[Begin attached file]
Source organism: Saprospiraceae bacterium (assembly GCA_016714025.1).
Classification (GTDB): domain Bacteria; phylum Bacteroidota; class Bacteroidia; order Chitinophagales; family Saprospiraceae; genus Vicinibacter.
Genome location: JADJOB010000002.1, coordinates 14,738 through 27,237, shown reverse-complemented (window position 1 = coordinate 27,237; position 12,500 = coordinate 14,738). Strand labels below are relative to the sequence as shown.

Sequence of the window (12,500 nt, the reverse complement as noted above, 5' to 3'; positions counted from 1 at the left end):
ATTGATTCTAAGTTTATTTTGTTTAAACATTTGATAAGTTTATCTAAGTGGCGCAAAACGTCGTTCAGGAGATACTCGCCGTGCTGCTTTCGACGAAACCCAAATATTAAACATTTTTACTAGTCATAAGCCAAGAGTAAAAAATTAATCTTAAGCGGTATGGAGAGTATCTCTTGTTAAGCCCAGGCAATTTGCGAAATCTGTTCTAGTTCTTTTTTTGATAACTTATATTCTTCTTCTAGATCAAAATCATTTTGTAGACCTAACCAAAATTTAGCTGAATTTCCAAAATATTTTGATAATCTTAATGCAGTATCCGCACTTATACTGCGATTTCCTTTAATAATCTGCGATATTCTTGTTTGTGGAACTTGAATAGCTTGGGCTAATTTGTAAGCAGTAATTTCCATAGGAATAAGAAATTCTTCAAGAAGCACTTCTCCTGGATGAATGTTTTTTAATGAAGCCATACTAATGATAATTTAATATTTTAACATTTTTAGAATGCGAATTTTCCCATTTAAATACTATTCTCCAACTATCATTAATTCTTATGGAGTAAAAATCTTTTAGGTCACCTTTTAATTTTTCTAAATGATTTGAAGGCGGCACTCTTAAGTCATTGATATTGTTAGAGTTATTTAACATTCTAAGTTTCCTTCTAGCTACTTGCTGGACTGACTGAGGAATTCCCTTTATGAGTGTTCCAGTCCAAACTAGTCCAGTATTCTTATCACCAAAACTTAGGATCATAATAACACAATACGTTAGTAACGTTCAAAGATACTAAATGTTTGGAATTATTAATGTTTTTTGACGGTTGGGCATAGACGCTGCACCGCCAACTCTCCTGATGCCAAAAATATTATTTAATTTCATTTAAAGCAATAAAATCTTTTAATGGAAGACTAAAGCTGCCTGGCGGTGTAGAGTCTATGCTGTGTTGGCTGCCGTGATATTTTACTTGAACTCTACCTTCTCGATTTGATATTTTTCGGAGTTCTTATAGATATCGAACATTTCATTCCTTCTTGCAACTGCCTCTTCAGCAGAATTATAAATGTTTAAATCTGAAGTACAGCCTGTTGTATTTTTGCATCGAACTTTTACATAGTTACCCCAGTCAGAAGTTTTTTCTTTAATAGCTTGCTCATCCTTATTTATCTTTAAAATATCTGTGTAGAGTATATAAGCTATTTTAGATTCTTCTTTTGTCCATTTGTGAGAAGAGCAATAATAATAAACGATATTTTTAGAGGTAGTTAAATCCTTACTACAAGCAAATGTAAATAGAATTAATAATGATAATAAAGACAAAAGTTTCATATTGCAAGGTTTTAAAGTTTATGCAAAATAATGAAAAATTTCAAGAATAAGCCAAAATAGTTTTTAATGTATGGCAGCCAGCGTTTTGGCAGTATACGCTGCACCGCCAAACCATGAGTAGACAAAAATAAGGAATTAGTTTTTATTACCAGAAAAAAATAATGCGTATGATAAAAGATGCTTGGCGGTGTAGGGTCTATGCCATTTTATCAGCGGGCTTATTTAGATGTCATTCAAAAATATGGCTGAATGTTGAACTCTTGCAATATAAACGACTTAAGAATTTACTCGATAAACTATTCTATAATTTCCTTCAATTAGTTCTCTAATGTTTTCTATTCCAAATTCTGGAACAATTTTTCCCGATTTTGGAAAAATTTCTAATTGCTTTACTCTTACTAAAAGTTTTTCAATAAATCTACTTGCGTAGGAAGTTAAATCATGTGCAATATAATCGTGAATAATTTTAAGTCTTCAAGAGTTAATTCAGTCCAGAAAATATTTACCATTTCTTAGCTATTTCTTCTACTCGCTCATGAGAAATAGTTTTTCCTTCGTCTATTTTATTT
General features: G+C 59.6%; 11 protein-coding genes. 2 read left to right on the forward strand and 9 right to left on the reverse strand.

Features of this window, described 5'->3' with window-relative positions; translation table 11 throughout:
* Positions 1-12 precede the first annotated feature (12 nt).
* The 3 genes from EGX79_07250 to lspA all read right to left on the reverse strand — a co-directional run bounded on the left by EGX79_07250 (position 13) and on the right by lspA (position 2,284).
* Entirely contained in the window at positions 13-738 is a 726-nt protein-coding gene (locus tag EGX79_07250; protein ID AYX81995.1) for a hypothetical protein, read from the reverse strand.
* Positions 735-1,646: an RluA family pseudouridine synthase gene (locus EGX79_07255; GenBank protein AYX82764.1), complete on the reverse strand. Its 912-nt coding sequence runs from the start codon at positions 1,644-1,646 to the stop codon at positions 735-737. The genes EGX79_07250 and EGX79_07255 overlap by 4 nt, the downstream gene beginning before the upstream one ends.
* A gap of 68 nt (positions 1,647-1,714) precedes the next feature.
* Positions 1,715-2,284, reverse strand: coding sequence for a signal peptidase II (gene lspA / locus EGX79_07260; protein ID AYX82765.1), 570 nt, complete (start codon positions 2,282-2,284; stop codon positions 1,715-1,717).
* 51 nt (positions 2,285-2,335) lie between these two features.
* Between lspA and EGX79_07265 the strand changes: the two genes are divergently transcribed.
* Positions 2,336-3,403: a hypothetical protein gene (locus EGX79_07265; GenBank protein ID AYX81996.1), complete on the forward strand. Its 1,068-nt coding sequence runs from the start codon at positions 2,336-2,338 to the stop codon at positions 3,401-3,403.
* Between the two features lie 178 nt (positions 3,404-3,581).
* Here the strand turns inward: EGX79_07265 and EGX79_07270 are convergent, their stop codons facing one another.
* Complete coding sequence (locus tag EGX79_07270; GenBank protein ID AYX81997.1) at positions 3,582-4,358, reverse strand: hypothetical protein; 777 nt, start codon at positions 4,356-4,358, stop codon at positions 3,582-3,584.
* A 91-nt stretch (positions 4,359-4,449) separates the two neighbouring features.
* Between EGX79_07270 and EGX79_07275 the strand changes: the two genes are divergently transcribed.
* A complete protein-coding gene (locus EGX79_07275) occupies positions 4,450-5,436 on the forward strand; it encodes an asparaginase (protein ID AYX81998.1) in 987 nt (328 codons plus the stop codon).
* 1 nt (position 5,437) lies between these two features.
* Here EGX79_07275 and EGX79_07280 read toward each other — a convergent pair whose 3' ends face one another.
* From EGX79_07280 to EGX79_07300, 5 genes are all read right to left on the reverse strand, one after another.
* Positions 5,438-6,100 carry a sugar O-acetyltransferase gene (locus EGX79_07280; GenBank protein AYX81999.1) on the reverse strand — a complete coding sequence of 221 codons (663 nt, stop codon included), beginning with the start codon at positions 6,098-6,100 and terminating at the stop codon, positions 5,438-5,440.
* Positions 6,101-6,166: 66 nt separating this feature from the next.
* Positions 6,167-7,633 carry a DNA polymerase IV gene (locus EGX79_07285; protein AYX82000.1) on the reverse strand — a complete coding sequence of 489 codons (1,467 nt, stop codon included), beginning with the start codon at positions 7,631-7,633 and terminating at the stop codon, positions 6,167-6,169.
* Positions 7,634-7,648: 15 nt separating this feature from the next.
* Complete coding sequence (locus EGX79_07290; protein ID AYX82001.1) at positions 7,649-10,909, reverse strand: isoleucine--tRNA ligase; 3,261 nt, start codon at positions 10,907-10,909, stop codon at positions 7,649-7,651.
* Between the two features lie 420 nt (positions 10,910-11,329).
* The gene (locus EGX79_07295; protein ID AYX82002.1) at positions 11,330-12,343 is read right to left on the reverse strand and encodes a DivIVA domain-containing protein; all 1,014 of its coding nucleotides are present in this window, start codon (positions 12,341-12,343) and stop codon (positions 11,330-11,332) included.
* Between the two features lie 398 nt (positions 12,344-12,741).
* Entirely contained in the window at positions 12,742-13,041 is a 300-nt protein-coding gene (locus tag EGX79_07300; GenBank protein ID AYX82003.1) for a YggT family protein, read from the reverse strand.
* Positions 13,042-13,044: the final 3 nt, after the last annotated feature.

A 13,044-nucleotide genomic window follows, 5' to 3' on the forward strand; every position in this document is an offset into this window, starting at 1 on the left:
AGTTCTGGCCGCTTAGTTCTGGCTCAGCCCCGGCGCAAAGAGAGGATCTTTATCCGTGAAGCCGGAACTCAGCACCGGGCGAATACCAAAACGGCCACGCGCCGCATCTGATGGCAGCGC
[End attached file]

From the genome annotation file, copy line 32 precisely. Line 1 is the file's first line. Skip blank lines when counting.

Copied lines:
* The gene (locus EGX79_07295; protein ID AYX82002.1) at positions 11,330-12,343 is read right to left on the reverse strand and encodes a DivIVA domain-containing protein; all 1,014 of its coding nucleotides are present in this window, start codon (positions 12,341-12,343) and stop codon (positions 11,330-11,332) included.